In predicting dropout, for instance, two crucial indicators proved to be how long before a deadline a student begins working on a problem set and how much time the student spends on the course website relative to his or her classmates. MIT’s online-learning platform MITx doesn’t record either of those statistics, but it does collect data from which they can be inferred.
Kanter and Veeramachaneni use a couple of tricks to manufacture candidate features for data analyses. One is to exploit structural relationships inherent in database design. Databases typically store different types of data in different tables, indicating the correlations between them using numerical identifiers. The Data Science Machine tracks these correlations, using them as a cue to feature construction.
For instance, one table might list retail items and their costs; another might list items included in individual customers’ purchases. The Data Science Machine would begin by importing costs from the first table into the second. Then, taking its cue from the association of several different items in the second table with the same purchase number, it would execute a suite of operations to generate candidate features: total cost per order, average cost per order, minimum cost per order, and so on. As numerical identifiers proliferate across tables, the Data Science Machine layers operations on top of each other, finding minima of averages, averages of sums, and so on.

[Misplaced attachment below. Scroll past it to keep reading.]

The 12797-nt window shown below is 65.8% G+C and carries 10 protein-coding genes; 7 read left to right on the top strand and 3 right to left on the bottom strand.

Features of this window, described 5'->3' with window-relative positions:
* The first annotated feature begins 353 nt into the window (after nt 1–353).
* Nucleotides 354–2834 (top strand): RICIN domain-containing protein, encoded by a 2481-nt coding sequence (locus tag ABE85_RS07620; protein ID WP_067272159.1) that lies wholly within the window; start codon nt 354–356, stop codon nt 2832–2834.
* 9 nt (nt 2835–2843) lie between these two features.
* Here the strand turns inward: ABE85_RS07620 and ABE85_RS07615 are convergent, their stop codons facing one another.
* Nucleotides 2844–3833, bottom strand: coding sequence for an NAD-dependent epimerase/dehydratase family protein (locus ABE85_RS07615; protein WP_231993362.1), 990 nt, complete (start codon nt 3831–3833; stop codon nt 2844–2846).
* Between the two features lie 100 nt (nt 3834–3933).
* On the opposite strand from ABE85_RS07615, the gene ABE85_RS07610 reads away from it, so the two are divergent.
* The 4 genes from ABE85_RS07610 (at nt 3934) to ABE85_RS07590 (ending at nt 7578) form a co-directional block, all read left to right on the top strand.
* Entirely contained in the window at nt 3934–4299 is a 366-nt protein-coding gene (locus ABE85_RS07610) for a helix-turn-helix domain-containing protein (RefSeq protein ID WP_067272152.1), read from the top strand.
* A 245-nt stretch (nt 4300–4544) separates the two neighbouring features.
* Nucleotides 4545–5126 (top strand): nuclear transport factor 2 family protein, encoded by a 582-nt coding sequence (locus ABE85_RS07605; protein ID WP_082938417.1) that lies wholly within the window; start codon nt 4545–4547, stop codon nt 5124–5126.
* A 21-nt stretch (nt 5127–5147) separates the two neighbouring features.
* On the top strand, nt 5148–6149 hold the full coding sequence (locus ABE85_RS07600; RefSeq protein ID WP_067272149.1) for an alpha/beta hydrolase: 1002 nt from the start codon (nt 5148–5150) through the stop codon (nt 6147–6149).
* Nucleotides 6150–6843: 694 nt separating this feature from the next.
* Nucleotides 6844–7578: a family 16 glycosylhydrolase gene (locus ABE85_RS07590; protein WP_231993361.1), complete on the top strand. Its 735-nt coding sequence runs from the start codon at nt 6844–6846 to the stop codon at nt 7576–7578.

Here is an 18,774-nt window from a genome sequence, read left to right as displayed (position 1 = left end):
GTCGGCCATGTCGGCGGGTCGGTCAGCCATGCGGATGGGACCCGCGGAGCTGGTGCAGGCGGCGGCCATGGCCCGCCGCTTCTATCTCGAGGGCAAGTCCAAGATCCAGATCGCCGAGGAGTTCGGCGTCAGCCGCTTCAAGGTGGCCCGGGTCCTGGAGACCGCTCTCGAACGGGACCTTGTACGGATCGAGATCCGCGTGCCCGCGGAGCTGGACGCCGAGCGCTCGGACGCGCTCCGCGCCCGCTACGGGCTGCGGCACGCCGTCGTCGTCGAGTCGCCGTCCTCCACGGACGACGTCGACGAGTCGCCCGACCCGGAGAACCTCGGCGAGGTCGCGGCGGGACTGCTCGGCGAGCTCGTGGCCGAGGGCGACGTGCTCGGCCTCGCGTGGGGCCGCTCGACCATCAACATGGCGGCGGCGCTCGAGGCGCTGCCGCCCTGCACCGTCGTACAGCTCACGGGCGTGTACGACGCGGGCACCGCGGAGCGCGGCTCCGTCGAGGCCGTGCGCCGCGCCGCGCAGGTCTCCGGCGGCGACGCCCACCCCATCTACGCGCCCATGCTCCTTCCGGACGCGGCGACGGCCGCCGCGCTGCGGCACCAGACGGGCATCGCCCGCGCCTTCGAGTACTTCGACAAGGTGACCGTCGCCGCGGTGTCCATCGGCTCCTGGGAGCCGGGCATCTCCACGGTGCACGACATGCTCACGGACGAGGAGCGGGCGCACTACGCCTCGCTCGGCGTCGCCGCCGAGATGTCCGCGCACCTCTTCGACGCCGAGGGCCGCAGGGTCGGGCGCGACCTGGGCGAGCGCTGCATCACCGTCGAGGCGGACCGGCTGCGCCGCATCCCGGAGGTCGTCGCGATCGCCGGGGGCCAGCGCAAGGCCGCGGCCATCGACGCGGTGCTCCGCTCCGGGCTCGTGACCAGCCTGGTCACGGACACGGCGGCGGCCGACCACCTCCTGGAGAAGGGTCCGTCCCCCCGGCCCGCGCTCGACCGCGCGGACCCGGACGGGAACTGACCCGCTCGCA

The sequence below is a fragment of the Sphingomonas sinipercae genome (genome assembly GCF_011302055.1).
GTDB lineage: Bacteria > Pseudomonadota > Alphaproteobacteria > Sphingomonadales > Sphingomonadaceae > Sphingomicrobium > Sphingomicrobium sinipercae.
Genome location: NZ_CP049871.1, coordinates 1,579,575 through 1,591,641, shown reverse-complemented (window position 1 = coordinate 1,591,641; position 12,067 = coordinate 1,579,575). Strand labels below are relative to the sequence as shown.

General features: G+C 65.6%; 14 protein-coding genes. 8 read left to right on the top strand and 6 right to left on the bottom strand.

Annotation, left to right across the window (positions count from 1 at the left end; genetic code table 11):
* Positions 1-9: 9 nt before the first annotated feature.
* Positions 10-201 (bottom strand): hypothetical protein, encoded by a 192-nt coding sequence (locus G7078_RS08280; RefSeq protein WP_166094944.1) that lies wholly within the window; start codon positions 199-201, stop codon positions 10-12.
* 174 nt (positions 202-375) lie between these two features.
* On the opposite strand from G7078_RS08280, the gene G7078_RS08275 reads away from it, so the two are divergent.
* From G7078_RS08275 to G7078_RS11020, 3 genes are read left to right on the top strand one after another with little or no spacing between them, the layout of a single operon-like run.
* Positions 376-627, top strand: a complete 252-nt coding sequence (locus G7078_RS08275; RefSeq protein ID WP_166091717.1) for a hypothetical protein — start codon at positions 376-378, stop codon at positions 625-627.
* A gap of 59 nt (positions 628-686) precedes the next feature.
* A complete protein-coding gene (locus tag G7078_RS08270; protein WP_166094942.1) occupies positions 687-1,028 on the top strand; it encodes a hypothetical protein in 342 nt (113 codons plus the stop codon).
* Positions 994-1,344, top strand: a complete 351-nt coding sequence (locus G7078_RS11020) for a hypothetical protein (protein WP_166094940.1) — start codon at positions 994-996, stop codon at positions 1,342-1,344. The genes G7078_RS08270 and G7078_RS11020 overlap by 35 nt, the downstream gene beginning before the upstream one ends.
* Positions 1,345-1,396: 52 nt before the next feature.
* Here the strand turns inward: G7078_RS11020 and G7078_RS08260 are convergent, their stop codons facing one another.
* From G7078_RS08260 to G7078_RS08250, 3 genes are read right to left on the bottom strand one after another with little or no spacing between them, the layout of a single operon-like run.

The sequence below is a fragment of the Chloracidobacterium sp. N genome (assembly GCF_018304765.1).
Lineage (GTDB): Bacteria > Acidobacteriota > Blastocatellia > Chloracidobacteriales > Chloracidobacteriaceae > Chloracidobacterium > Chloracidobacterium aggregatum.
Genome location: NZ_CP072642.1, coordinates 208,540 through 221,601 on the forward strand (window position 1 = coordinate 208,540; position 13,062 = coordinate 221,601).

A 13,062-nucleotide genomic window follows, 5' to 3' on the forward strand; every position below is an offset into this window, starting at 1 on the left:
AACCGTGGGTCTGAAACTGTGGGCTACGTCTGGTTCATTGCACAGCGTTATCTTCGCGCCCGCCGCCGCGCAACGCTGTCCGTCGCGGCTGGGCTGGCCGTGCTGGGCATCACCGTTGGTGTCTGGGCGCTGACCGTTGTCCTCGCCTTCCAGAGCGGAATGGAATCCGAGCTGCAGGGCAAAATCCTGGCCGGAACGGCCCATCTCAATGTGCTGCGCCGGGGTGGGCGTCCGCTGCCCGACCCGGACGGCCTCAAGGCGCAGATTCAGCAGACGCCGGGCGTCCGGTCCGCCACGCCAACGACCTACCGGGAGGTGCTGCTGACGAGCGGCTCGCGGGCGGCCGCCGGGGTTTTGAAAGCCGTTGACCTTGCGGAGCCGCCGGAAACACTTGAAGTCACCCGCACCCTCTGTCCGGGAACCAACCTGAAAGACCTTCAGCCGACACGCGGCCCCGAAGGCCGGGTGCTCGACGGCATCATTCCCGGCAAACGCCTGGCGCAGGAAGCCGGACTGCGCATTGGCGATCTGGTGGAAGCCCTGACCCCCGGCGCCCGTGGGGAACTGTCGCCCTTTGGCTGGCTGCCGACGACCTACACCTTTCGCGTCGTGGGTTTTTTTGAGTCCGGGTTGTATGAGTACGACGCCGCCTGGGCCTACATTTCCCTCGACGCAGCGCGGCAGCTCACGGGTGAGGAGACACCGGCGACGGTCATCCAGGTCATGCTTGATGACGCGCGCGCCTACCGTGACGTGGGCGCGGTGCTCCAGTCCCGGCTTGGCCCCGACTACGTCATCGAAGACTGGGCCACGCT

It also looks for so-called categorical data, which appear to be restricted to a limited range of values, such as days of the week or brand names. It then generates further feature candidates by dividing up existing features across categories.
Once it’s produced an array of candidates, it reduces their number by identifying those whose values seem to be correlated. Then it starts testing its reduced set of features on sample data, recombining them in different ways to optimize the accuracy of the predictions they yield.
“The Data Science Machine is one of those unbelievable projects where applying cutting-edge research to solve practical problems opens an entirely new way of looking at the problem,” says Margo Seltzer, a professor of computer science at Harvard University who was not involved in the work. “I think what they’ve done is going to become the standard quickly—very quickly.”
More information: “Deep Feature Synthesis: Towards Automating Data Science Endeavors.”